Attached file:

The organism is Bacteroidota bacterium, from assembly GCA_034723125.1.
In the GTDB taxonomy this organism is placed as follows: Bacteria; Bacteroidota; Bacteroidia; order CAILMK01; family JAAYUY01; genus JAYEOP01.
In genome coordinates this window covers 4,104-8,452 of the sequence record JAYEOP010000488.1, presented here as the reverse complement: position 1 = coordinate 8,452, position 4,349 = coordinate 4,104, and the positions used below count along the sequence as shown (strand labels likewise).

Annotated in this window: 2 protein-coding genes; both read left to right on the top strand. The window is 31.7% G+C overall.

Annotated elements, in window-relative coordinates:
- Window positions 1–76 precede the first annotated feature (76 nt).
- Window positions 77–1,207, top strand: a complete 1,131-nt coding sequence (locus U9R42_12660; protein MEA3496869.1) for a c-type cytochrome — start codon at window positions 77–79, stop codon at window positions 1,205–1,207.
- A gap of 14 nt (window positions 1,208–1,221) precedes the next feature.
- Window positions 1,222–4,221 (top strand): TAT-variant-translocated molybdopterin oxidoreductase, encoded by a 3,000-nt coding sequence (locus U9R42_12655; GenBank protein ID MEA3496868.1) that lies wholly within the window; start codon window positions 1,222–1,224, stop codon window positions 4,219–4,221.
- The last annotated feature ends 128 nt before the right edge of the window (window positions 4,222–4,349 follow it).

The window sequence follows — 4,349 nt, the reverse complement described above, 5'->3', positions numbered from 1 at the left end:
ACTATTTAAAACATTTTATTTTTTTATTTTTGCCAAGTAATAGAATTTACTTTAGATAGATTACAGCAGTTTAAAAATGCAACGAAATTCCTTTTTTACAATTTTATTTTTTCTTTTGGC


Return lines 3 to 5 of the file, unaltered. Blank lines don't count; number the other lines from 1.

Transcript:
In genome coordinates this window covers 4,104-8,452 of the sequence record JAYEOP010000488.1, presented here as the reverse complement: position 1 = coordinate 8,452, position 4,349 = coordinate 4,104, and the positions used below count along the sequence as shown (strand labels likewise).

Annotated in this window: 2 protein-coding genes; both read left to right on the top strand. The window is 31.7% G+C overall.

Annotated elements, in window-relative coordinates: